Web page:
Significantly, all were in agreement about the need for the Council and the European Parliament to endorse the SES II package as proposed by the European Commission; the French Presidency wants to make quick progress on SES II. On the EU ETS, French State Secretary for Transport Dominique Bussereau concluded that the inclusion of aviation in the mechanism is essential if ambitious aims for pollution reduction are to be achieved. “The European Union’s objective is now to persuade all the Member States of the International Civil Aviation Organization (ICAO) to adopt this mechanism at a global level and to ensure that it does not threaten the fragile economic balance of the air transport sector,” he said.
While the aviation sector has several challenges ahead, notably the economy, energy and the environment, Bussereau concluded that “the progress of European programmes make me confident in Europe’s ability to meet these challenges”.
EC State Aid Policy study released by ANA
The trend for privatisation showing no sign of slowing in Europe, along with the increasing airport competition in Europe, has many publicly-owned airports reviewing their business strategies, seeking the best ways to remain competitive and attract new traffic. ANA, Aeroportos de Portugal, currently ensconced in the construction of a brand new airport for Lisbon, have recently sponsored the publication of a new report by Rita Sousa Uva, their adviser for regulation and international affairs in ANA’s Strategy and Airport Marketing department. The study, entitled European Community State Aid Policy for Public Airports: Reality versus Law? offers a critical perspective of the current EU legal framework for publicly owned airports. If you are interested in this publication, ACI EUROPE has a handful of copies, to be distributed on a first-come, first-served basis.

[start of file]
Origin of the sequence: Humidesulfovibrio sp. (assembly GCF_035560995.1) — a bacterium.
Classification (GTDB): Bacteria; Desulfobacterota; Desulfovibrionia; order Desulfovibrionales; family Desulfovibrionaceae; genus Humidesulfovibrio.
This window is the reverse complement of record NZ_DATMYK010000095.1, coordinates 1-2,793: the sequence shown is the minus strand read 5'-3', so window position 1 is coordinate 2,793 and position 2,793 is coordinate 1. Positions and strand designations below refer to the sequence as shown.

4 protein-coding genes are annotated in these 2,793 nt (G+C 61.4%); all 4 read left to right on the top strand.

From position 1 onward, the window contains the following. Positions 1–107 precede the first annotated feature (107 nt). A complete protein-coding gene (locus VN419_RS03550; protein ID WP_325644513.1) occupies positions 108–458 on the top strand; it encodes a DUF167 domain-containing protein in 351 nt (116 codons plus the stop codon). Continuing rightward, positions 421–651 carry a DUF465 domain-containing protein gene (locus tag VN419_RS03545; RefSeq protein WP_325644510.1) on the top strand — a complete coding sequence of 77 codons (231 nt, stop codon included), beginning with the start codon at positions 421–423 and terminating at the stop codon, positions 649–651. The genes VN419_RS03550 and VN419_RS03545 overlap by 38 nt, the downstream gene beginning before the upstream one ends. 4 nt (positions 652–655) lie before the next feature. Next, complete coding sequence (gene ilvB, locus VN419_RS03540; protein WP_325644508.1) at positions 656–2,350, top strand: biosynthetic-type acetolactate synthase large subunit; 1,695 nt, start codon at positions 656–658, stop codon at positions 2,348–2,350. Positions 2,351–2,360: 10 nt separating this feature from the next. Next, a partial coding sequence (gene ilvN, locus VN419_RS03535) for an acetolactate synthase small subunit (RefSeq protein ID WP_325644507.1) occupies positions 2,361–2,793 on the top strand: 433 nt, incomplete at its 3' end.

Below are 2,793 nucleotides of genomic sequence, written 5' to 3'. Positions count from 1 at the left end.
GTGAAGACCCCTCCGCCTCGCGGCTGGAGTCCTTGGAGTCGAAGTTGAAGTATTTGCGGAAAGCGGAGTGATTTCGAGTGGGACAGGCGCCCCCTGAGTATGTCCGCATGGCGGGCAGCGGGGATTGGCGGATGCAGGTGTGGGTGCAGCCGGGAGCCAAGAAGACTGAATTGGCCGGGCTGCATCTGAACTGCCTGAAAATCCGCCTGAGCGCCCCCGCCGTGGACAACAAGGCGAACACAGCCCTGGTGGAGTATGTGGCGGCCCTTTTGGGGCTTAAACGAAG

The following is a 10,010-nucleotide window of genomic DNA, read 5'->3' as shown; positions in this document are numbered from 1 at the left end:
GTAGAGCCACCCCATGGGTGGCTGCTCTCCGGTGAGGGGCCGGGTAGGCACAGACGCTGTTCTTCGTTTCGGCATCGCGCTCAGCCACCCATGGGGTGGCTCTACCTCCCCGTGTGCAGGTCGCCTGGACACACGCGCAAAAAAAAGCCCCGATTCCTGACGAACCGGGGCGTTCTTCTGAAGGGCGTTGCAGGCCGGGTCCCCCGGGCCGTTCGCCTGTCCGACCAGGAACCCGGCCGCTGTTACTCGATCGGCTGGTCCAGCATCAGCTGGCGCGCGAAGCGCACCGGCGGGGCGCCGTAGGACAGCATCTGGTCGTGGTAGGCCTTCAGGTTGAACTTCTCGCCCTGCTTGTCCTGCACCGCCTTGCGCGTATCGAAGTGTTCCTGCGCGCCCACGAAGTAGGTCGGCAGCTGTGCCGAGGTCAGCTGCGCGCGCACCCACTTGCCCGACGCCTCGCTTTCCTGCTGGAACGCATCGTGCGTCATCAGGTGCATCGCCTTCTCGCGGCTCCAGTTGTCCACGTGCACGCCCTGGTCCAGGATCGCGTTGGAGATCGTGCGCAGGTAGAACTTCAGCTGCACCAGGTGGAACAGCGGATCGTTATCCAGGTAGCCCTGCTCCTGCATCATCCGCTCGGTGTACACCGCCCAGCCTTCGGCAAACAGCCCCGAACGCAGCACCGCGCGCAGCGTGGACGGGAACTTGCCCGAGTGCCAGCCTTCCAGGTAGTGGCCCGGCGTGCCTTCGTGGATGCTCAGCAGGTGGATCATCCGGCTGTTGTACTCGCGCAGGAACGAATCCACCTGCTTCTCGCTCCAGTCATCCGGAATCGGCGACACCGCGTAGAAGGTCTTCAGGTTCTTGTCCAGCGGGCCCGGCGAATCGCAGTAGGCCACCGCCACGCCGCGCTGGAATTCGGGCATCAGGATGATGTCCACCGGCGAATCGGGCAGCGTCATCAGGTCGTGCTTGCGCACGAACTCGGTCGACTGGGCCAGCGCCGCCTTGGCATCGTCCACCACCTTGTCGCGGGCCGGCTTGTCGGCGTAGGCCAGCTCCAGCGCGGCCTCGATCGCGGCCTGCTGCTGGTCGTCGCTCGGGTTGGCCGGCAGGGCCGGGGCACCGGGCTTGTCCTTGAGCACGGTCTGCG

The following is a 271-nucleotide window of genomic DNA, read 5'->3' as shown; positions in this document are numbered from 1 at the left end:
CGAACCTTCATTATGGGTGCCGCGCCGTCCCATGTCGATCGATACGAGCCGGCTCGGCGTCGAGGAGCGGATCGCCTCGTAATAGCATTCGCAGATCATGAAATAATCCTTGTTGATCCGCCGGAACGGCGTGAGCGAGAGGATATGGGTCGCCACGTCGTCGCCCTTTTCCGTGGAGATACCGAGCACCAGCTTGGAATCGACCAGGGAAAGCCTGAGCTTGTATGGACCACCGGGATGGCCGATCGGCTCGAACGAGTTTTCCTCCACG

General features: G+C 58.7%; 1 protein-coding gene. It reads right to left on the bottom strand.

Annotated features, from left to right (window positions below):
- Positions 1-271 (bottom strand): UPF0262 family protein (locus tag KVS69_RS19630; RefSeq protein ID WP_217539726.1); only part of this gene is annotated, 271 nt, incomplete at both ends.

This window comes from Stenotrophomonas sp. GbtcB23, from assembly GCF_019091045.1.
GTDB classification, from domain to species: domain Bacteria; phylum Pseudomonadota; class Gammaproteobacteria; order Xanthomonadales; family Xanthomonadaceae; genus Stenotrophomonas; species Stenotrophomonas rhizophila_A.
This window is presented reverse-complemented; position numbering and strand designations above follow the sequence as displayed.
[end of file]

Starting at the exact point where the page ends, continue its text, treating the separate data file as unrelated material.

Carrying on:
Such perspective becomes even more interesting in light of the recent ruling by the Court of First Instance of the European Communities, which on 17 December 2008, annulled the landmark European Commission decision on the so-called Charleroi airport case (aid granted by the Walloon Region and by Brussels South Charleroi airport to Ryanair). Indeed, the decision laid the foundations for the EC guidelines on State Aid in the airport sector including aid granted for the start-up of new routes from regional airports. Airport Business will bring you more on these developments in the next issue!